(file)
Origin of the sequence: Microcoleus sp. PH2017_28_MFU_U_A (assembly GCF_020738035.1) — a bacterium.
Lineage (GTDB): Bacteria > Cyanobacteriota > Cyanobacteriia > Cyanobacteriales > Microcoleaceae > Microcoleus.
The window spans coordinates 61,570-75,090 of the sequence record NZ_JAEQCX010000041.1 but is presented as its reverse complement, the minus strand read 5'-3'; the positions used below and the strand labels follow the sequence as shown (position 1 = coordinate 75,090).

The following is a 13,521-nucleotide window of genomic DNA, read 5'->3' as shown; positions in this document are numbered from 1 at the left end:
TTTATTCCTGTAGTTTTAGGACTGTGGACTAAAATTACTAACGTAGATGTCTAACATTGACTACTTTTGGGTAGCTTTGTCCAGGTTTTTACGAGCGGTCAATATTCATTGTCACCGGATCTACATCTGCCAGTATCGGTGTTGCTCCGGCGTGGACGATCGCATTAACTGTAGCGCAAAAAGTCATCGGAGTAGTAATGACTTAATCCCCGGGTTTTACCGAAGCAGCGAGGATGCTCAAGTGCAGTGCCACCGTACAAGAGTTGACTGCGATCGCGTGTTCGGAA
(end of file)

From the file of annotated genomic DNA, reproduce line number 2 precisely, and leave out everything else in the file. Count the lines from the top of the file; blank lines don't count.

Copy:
Lineage (GTDB): Bacteria > Cyanobacteriota > Cyanobacteriia > Cyanobacteriales > Microcoleaceae > Microcoleus.